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Recycling Phones to Save Endangered Gorillas

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Recycling Phones to Save Endangered Gorillas

A student handing out boxes that was distributed to participating classrooms.

A student handing out boxes that was distributed to participating classrooms.

A student handing out boxes that was distributed to participating classrooms.

A student handing out boxes that was distributed to participating classrooms.

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     The Environmental Club will act as gorilla tape.

     Because of phones, gorillas are endangered and their habitats are being disturbed.

     Environmental Club has placed boxes in classrooms as part of their cellphone drive occurring from Oct. 17 to Oct. 30, which collects students’ unwanted electronics and prevents the phones from doing further damage to the environment.

     Anyone can contribute to the drive by simply bringing their unwanted electronics and placing them in the collection boxes located in their fourth period classrooms.

     “This drive provides students and teachers a safe way to discard their e-waste,” told Kayla Canare, secretary of Environmental Club.

     As ironic as it seems, technology will help out with informing and reminding students about the drive.

     “We’re encouraging people to bring their unwanted electronics by promoting the e-waste drive heavily on social media,” Canare assured.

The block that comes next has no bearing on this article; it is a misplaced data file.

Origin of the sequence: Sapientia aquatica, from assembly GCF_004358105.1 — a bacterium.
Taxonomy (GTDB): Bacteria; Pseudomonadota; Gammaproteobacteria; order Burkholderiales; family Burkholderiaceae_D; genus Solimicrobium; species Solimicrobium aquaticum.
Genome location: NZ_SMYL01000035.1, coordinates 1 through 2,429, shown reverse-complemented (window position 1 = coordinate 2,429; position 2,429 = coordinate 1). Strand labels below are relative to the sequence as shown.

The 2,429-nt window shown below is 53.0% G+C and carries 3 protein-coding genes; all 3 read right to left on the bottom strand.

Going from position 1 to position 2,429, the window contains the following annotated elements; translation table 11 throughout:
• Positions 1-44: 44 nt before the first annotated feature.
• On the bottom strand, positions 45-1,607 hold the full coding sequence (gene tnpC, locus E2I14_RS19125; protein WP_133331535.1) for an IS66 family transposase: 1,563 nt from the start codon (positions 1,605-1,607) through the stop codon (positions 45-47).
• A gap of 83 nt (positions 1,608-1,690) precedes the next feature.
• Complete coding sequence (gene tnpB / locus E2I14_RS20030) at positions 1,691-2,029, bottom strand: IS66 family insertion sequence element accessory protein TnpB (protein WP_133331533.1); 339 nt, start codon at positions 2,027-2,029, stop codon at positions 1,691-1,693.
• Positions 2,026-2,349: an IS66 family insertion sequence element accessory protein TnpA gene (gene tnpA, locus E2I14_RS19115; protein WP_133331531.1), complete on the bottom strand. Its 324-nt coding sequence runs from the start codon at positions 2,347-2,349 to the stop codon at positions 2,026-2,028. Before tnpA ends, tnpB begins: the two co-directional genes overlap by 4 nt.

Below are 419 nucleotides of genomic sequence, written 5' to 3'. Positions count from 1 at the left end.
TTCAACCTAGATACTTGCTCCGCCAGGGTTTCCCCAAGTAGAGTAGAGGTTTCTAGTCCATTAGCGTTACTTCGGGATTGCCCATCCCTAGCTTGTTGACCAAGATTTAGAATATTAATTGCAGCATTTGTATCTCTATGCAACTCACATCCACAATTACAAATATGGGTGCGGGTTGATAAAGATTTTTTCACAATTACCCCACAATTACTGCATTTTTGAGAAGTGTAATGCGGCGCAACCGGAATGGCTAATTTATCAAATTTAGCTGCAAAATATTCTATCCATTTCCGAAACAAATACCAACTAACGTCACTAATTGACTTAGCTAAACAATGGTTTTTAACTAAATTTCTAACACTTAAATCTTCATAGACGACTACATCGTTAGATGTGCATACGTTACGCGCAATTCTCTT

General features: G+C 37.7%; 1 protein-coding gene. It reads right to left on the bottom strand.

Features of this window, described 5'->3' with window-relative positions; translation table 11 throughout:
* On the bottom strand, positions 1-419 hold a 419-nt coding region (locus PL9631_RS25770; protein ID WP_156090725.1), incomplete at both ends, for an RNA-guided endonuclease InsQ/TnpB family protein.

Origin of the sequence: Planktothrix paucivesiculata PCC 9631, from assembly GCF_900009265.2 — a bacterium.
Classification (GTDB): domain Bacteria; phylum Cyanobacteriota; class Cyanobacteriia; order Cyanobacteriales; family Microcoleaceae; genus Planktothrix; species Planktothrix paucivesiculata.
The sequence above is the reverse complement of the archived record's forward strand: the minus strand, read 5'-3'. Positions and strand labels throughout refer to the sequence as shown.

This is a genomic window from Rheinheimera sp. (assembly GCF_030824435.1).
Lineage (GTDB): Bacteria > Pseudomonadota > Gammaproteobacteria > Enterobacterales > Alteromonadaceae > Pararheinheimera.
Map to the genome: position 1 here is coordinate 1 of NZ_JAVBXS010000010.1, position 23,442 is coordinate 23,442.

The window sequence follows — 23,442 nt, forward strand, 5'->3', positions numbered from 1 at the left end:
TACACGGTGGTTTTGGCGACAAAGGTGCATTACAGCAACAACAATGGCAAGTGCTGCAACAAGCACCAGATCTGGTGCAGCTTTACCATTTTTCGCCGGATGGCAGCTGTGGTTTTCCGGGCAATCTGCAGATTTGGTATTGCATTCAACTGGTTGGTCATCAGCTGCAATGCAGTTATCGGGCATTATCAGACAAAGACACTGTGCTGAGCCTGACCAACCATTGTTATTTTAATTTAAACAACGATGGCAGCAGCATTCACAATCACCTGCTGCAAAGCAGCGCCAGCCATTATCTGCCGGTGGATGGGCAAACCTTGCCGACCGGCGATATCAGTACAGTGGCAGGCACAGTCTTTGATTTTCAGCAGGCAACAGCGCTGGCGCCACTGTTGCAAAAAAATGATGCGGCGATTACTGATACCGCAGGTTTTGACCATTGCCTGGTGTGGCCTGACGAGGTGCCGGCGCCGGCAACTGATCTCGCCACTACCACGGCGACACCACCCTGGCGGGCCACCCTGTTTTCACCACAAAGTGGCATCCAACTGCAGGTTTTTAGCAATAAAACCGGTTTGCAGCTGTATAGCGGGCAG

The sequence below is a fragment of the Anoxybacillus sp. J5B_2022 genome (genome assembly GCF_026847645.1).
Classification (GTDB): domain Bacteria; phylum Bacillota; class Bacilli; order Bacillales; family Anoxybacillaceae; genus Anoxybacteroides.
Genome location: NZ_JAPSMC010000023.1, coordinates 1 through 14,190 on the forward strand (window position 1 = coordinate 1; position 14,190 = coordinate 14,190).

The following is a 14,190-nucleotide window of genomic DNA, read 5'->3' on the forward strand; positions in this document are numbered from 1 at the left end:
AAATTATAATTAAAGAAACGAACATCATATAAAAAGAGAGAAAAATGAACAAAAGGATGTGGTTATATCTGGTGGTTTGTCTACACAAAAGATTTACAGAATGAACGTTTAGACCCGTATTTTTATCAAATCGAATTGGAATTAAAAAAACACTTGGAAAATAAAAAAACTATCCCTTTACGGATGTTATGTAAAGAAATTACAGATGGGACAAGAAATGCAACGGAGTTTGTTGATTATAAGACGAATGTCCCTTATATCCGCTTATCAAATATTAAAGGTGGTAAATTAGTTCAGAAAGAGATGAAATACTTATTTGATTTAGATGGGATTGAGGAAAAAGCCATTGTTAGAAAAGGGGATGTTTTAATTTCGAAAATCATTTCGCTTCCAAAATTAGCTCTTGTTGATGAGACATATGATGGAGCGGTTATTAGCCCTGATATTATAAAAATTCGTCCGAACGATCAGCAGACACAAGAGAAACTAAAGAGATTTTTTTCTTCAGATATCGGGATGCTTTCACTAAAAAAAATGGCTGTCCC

Phones actually cause more damage to the environment than most people think.

     “Cell phones contain a metal called coltan,” informed Rachel Gonzalez, president of Environmental Club. “Cell Phone companies mine the metal in the Congo which then causes destruction to gorilla habitats.”

     By collecting the electronics, Environmental Club is able to bring them to an electronic recycling center which will then salvage the coltan from the phones.

     “If cell phones are disposed of properly, the coltan is able to be reused and thus reduces the demand for further mining,” Gonzalez said.

     As technology develops, the need for coltan will increase and do further damage to the gorillas’ habitats and other species.

     “We don’t think about how our wants for technology affect other species,” Canare urged.

     Environmental Club is now giving students the opportunity to help out the environment by making an electronic recycling center more easier to access.

     “We hope that with this our school will be encouraged to dispose of their waste properly, and take a step towards becoming more eco-friendly,” Gonzalez predicted.

     From the drive, Environmental Club will be able to help patch up the livelihood of gorillas.

About the Writer
Yrah Parfiles, Staff Writer

I won’t hesitate
*gunshot*

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